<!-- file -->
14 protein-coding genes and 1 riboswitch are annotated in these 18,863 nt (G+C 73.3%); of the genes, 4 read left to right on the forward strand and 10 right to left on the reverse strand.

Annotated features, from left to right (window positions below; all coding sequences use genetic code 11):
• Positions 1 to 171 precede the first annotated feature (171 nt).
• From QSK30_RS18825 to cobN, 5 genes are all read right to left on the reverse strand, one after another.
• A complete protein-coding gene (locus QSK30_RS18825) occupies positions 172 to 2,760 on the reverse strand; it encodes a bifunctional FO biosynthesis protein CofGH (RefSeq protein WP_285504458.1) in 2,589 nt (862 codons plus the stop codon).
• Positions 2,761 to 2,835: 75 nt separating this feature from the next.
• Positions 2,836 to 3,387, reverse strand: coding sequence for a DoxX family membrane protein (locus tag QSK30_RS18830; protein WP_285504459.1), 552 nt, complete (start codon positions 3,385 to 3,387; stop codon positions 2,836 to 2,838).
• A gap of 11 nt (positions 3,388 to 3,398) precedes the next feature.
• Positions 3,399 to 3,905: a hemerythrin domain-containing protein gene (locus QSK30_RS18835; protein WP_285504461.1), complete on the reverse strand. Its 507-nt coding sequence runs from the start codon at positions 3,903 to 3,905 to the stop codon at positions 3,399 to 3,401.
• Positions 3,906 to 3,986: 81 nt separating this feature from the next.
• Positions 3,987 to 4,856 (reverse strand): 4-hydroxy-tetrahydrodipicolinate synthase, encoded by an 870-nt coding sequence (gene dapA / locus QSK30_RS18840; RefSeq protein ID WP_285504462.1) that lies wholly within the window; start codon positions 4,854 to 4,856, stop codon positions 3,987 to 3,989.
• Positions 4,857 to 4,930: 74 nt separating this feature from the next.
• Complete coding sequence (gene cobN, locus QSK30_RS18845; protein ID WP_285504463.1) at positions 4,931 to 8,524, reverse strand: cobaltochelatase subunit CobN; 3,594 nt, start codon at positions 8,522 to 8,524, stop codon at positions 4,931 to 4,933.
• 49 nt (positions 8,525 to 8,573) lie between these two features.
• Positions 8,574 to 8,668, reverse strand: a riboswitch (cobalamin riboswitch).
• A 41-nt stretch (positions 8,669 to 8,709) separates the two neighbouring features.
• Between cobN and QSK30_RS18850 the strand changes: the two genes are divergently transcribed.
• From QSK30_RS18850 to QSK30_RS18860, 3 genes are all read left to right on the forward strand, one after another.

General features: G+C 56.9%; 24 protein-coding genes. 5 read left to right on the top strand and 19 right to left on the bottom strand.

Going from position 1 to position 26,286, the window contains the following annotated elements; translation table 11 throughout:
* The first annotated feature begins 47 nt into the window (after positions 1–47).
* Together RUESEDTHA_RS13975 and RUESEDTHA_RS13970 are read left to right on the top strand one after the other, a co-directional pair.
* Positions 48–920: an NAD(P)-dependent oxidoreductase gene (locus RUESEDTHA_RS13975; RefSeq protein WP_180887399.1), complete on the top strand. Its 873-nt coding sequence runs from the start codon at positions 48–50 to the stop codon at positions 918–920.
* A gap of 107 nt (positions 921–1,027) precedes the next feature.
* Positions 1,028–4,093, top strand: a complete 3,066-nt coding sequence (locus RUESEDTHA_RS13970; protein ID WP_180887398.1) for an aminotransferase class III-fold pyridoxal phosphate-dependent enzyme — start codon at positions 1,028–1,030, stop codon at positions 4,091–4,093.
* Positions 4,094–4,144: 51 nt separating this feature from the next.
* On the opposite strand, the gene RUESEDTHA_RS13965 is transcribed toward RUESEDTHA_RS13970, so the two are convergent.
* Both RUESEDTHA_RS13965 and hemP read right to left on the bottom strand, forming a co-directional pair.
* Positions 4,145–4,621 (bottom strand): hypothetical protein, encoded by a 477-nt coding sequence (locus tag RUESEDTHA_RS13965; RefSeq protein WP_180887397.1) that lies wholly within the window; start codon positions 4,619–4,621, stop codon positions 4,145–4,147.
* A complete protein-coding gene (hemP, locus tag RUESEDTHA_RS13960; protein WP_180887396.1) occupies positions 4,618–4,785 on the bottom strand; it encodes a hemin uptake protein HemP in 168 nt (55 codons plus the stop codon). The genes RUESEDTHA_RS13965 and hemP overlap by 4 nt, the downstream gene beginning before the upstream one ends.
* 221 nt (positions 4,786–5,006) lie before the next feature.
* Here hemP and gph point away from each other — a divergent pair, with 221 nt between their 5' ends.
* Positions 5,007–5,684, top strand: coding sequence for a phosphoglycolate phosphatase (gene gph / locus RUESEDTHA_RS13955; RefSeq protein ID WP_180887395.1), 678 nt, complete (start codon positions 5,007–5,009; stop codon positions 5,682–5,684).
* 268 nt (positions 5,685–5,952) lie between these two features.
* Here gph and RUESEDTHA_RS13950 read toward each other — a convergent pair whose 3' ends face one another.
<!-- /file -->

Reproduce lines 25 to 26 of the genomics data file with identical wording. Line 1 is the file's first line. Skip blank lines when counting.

* Positions 1,028–4,093, top strand: a complete 3,066-nt coding sequence (locus RUESEDTHA_RS13970; protein ID WP_180887398.1) for an aminotransferase class III-fold pyridoxal phosphate-dependent enzyme — start codon at positions 1,028–1,030, stop codon at positions 4,091–4,093.
* Positions 4,094–4,144: 51 nt separating this feature from the next.